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Home Brew Forums > Wine, Mead, Cider, Sake & Soda > Wine Making Forum > Method for back sweetening
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Old 01-16-2013, 11:42 AM   #1
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Default Method for back sweetening

Hi brewers,

I bottled 4 bottles of elderflower wine a couple of weeks ago. The
unbottled portion I drunk was very sharp and am I going to back sweeten.

I have a 70cl bottle of raspberry Monin syrup. My plan was to open the
bottles of wine, siphon them into a demijohn, add a few glugs of the
syrup and taste. Can I just swish the demijohn round to mix, and then
pour a bit straight into a glass to taste, or will this add too much
oxygen to the wine?

The plan was to repeat this until it tastes good, add campden,
fermentation stopper (potassium sorbate), and airlock and leave until I
am happy it is ready to bottle.

Does this sound okay?

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Old 01-16-2013, 03:22 PM   #2
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Do not be worried about oxidization as your incorporate the syrup, k-meta and sorbate. Just be sure the demijohn is topped up and there is no headspace, since you are bulk storing for a bit.

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Old 01-16-2013, 03:40 PM   #3
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Is the headspace bad? I usually have headspace by the 3rd rack as I get down to 4 bottle's worth from the six I started with...

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Old 01-17-2013, 12:05 AM   #4
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Is the headspace bad? I usually have headspace by the 3rd rack as I get down to 4 bottle's worth from the six I started with...
Yes, headspace is bad the further your ferment progresses. It can lead to oxidization, flowers of wine, vinegar.
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Old 01-17-2013, 11:17 AM   #5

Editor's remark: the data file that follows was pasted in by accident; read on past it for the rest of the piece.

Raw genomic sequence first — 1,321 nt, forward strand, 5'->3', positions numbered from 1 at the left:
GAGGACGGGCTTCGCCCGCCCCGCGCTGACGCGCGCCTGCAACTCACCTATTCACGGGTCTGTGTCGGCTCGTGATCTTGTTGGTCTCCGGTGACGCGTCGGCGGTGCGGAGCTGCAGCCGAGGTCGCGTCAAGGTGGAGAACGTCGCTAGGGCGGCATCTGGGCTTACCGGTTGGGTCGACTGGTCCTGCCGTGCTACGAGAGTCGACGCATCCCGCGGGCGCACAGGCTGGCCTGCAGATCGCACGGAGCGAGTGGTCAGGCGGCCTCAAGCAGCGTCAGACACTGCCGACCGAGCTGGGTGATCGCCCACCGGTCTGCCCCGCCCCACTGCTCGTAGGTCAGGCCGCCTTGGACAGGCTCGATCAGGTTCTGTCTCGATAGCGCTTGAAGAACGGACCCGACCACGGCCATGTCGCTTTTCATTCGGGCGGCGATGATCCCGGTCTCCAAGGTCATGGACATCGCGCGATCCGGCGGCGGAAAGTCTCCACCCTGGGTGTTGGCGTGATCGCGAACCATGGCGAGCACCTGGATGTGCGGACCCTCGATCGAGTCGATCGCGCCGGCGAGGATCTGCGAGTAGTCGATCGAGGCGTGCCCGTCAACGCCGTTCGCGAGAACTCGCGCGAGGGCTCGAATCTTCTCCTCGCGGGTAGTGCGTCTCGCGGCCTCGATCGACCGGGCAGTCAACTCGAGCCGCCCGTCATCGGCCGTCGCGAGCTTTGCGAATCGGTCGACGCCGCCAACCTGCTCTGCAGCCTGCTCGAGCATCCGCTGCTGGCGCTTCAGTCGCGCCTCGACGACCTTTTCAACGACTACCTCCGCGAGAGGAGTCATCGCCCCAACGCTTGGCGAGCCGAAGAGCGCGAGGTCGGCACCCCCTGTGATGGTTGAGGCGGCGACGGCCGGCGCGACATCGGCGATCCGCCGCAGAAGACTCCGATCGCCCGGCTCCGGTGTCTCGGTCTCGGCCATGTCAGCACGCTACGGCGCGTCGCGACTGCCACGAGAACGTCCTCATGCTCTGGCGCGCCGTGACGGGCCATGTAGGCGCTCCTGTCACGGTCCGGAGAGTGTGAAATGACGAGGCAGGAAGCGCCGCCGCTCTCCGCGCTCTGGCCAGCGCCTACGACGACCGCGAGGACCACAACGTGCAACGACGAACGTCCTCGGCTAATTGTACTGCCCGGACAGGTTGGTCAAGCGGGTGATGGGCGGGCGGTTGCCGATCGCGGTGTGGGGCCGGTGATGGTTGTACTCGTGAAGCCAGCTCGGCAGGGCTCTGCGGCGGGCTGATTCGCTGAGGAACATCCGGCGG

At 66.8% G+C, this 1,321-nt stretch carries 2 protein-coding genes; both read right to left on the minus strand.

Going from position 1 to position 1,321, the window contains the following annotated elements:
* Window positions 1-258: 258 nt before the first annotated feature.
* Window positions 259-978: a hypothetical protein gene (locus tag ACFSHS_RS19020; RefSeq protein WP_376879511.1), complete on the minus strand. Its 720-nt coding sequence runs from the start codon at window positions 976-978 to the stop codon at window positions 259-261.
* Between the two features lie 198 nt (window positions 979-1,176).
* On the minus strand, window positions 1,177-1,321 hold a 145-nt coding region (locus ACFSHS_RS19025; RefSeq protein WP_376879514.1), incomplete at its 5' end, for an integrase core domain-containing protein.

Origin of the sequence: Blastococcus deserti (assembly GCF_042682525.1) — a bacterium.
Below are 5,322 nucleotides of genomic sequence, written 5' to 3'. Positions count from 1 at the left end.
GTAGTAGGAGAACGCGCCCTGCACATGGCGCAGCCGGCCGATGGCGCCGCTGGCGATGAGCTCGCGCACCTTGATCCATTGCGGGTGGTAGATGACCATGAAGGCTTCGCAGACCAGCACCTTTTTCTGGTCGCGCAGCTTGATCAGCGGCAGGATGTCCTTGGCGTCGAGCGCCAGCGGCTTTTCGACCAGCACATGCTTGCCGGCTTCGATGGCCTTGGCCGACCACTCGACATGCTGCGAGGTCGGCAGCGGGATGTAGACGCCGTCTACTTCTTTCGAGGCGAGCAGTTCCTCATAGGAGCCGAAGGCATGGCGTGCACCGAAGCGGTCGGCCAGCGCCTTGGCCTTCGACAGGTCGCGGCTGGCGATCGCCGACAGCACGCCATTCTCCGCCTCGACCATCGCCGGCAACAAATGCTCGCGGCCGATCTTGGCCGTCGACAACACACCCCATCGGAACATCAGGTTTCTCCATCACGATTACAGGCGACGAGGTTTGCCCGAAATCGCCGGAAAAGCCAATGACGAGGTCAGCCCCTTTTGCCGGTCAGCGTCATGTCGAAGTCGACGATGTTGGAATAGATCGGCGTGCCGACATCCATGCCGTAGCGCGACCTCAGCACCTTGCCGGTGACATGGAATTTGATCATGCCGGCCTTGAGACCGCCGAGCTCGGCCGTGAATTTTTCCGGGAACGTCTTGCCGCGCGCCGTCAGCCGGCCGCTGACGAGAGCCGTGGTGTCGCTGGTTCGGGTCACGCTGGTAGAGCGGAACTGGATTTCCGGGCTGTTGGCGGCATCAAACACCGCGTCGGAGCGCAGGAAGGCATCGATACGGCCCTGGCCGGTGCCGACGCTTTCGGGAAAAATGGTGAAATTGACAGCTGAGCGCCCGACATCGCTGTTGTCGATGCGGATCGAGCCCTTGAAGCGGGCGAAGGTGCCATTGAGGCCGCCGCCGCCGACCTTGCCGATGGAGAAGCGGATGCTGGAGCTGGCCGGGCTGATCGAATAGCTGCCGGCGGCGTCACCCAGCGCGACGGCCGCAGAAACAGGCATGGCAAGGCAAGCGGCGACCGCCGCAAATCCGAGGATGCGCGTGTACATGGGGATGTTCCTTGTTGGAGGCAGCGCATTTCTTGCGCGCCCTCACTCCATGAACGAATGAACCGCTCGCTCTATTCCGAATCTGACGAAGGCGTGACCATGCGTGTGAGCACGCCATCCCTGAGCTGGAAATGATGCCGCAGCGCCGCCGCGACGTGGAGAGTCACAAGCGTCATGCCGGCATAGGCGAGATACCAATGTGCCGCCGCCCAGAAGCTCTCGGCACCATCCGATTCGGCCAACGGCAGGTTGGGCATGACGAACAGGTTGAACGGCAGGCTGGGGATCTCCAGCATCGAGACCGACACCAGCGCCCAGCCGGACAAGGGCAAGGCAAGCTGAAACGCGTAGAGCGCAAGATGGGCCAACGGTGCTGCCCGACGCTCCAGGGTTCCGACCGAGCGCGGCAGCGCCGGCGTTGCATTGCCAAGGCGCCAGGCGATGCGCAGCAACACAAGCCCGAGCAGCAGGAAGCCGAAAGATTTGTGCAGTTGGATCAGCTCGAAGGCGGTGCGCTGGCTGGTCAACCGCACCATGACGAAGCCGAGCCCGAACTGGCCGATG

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Ah. Thanks for that. I only ever get 4 and a half bottles out of a gallon due to sediment, so the later stages of the demijohn storage always have head space. I have been reluctant to top up as it will reduce the strength. Not that that is the only factor I care about.

Do you just top up with cold water straight from the tap?

Also, how can you use the hydrometer accurately if you top up with water before the end of the process?

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Old 01-17-2013, 12:13 PM   #6
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Make sure you stabilize before you sweeten! Once the wine is completely clear, and no longer dropping lees, then you can add the sorbate and campden (or rack the wine into it). Then, after a few days, you can sweeten to taste. Do it gently, as the wine is still susceptible to oxidation even with the campden added.

Topping up the wine is imperative when racking- it can be done with wine or water. I build the topping up into the recipe.

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Old 01-17-2013, 03:41 PM   #7
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The wine is stable. It is currently bottled. I thought I was supposed to taste the wine to get the right sweetness before adding the campden and stabiliser...

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Old 01-17-2013, 07:56 PM   #8
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The wine is stable. It is currently bottled. I thought I was supposed to taste the wine to get the right sweetness before adding the campden and stabiliser...
No, just the opposite!

The stabilizer works by inhibiting yeast reproduction. In order to do that, the sugars have to be fermented out, and the wine clear, so that when you add the stabilizer there is a minimal amount of yeast. Once that occurs, THEN sugar can be added after the sorbate and campden has been effective.

Doing it in reverse may mean bottle bombs or popped corks, so please keep an eye on it!
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Old 01-17-2013, 08:50 PM   #9
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Thanks! After I siphon the bottled wine back into demijohn, and add the campden and pot sorbate, how long should I wait before adding the sugar?

Do I even need the campden and pot sorbate if the wine is currently bottled, as I was confident it was stable before bottling?

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Old 01-19-2013, 09:24 PM   #10
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Do I even need the campden and pot sorbate if the wine is currently bottled, as I was confident it was stable before bottling?
Yes, if you are adding sugar/sweetener.
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